Background: On Sept. 16 2001 The Director of Operations for Rescue International received a call from the Lieutenant in charge of the NYPD canine unit. He called because of previous conversations and offers earlier during the week to provide cadaver dogs when needed, the Lt. asked if it was possible to get cadaver dogs to work the Fresh Kill Landfill in Staten Island. He advised that they had a good supply of dogs working ground zero but needed some to handle a request that had been waiting, for dogs at the landfill. Issues of having non law enforcement dogs working at the site, as it was considered a crime scene had to be address with the FBI and other agencies. After a few hours a second call was received with approval of all parties to have the volunteer dog/handlers respond.
By late Sunday afternoon RI responded with a team of four cadaver dogs and handlers from Northeast SAR and The SE PA Specialty Dog Unit with them was a small overhead team d RI's Response Truck and Disaster Response Trailer staffed by members of Northeast SAR and a second Disaster Response Trailer and support members from the East Penn SAR team. The first unit of the Task Force's Response arrived Sunday evening at the Freshkill Landfill.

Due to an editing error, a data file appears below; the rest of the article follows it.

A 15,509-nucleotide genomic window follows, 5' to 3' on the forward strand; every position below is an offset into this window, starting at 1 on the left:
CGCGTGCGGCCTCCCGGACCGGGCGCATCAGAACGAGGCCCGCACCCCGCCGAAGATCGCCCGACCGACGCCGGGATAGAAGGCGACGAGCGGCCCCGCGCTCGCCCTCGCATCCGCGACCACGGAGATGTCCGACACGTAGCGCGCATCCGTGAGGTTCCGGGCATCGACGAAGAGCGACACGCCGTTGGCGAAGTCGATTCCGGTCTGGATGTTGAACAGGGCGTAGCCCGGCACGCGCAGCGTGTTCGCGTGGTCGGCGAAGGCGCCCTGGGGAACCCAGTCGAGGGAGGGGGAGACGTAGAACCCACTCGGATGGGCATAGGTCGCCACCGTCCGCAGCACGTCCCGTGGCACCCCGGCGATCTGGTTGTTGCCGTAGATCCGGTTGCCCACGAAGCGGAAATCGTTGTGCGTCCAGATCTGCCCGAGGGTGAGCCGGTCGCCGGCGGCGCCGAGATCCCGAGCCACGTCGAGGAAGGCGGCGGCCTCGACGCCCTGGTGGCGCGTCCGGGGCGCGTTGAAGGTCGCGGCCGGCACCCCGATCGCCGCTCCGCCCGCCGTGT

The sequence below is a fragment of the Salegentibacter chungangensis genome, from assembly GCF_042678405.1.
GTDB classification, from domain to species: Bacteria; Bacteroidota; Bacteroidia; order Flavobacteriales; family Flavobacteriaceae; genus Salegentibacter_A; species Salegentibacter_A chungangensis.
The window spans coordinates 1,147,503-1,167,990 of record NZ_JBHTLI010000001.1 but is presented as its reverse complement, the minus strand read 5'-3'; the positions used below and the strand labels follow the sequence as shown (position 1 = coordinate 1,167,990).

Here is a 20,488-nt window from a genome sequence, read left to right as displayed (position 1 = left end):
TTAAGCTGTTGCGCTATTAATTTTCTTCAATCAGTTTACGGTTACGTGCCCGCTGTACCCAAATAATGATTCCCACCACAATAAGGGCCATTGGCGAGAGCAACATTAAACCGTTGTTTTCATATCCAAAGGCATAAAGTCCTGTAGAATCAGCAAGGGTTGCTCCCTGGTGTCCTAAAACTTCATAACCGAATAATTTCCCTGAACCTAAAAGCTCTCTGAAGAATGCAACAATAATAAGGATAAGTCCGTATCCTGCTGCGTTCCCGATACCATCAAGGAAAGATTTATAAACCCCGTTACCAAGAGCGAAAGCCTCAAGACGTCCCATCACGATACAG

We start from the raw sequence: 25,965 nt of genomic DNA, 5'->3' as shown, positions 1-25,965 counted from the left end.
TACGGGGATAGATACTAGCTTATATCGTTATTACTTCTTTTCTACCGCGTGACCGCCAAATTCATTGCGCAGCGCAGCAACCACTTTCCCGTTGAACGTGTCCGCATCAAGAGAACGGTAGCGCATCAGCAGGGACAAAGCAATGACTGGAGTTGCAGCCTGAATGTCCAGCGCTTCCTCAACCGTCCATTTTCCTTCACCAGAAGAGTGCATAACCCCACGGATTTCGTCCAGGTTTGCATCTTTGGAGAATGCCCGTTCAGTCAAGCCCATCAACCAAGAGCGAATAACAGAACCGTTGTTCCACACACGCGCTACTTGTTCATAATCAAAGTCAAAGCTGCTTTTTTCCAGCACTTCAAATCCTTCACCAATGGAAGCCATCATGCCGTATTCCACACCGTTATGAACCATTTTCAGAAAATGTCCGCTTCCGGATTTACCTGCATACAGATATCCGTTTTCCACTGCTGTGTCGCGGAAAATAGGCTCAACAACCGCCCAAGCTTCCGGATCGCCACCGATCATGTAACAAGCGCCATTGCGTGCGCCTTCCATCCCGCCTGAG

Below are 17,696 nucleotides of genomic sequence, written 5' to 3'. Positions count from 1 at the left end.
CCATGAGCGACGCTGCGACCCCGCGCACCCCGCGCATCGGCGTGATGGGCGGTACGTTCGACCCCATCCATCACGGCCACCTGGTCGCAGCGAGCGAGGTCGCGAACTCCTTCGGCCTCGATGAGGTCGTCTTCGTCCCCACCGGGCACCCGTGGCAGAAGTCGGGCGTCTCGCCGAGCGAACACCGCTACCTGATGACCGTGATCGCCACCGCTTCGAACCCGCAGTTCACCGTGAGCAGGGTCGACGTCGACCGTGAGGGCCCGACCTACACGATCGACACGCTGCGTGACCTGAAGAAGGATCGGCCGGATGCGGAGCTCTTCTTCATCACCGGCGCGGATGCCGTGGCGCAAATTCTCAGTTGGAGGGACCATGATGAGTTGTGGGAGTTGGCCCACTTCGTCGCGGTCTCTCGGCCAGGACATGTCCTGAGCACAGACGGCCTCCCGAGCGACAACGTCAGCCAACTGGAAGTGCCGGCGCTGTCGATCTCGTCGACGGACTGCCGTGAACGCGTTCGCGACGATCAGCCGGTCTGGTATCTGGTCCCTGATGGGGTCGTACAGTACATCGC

Conditions: The landfill site was a few hundred acres with many dozens of piles of rubble from the trade center. It was an eerie site as we came across the Verizono bridge, we could see all the portable light towers on top of the only hill around. In fact it was not a hill but one of the largest piles of garbage in the country. The landfill had only been closed a few months. As we entered the site we were greeted with the smell of the landfill, something that we all grew to live with. The National Guard was set up to help support the operation with tents, generators, manpower and a canteen. As we pulled in we saw the work area, I think everyone thought to themselves what are we in for? Can the dogs work with all this going on around them? We found out quickly they can.